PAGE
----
Senator Feinstein Cosponsors Measure to Prompt Long-Delayed EPA Decision on California’s Landmark Tailpipe Emissions Standard
- California requires EPA waiver in order to implement law to reduce tailpipe emissions by 30 percent below 2002 levels -
Jul 13 2007
Washington, DC – U.S. Senator Dianne Feinstein (D-Calif.) has cosponsored legislation that would force the Environmental Protection Agency (EPA) to make a decision – within one month of passage of the measure – on whether to grant California a Clean Air Act waiver to allow the implementation of the State’s landmark tailpipe emission standard. The emissions target, approved by California voters in 2002, requires a reduction in tailpipe emissions by 30 percent by 2016. The legislation is offered by Senator Bill Nelson (D-Fla.).
“In 2002, California voters approved a landmark standard to cut tailpipe emissions from new cars and trucks by 30 percent in 2016. And yet, the EPA has dragged its feet for years on whether to grant the State the waiver it needs to implement this law. But the time for delay is over,” Senator Feinstein said. “This legislation would force the EPA to act within one month of passage. It’s time for California to be allowed to proceed with reducing tailpipe emissions from the millions of new cars and trucks on the State’s roads.”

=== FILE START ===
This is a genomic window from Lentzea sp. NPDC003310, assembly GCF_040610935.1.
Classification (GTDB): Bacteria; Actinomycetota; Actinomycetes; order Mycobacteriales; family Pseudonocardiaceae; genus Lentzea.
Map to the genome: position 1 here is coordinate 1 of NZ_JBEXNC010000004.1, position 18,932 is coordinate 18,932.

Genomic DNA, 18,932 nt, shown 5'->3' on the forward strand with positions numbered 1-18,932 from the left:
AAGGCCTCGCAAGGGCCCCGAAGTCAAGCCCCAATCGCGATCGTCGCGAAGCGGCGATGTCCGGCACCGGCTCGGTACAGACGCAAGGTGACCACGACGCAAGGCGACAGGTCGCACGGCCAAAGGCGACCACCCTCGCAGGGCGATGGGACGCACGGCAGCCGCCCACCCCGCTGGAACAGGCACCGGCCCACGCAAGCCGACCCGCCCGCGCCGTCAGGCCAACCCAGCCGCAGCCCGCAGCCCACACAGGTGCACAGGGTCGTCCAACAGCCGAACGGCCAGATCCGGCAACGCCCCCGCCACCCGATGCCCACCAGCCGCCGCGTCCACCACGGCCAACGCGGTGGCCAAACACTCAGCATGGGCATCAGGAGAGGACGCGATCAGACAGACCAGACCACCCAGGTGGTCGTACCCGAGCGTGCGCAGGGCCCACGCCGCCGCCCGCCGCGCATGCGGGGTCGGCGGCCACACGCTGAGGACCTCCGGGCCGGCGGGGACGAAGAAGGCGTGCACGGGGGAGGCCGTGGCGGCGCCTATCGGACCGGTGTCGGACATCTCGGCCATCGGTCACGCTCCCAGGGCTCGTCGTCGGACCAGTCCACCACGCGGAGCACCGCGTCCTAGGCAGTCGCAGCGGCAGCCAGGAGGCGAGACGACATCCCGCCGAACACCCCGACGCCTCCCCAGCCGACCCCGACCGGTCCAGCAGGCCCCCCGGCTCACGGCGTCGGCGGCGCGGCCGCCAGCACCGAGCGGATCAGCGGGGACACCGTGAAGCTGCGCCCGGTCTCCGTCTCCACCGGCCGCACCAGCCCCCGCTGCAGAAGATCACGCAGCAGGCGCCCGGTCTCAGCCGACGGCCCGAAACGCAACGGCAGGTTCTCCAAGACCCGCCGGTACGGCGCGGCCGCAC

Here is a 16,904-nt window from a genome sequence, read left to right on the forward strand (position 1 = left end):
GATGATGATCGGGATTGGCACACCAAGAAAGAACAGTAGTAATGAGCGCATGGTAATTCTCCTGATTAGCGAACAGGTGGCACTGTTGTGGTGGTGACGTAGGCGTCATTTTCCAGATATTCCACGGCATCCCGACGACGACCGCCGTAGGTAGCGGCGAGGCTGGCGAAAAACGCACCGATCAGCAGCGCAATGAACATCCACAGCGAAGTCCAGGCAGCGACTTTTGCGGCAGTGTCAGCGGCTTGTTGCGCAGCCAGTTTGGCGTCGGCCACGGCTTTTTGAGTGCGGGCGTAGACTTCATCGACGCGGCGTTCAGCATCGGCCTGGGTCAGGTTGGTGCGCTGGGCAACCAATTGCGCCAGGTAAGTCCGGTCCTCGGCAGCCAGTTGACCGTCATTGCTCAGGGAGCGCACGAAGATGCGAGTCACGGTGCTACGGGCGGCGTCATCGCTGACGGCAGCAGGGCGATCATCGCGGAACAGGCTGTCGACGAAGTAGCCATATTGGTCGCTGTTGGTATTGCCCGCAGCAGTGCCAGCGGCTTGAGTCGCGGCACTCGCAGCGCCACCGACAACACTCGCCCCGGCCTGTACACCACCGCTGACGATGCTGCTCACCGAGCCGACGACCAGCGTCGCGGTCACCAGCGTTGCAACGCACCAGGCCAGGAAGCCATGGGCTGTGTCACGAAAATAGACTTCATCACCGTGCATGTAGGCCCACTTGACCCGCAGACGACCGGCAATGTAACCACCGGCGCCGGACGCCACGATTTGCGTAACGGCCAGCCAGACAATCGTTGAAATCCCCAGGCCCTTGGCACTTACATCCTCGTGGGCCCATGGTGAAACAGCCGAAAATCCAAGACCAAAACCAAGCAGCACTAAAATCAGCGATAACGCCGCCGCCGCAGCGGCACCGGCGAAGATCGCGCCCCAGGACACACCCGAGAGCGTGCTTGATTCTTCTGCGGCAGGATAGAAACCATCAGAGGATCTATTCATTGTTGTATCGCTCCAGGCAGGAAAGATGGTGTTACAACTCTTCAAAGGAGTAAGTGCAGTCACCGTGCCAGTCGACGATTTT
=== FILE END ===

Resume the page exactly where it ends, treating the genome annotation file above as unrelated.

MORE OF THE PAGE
Specifically, the California standard, sponsored by then-Assemblywoman Fran Pavley, required automakers to produce sedans, trucks and SUVs that would, on average, emit 22 percent fewer greenhouse gases by 2012, and 30 percent fewer by 2016. It was the first State in the country to do so.
Since then, 11 other States, including Florida, have signaled their intention to adopt California’s reduction targets, once the EPA grants California the Clean Air Act waiver. In other words, California is the precedent-setting case.
Reflecting the longstanding leadership of California in addressing air pollution, Congress wrote the Clean Air Act to allow California to set standards more stringent than the national standard for air pollutants. It required California to seek a waiver from EPA allowing a more stringent standard.
California initially filed a waiver request in December 2005, but the EPA refused to take action citing a pending Supreme Court case on a related matter. The nation’s highest court decided that case in April of this year and found that the EPA does, in fact, have the authority to regulate carbon dioxide emissions – clearing the way for the Administration to grant California’s request.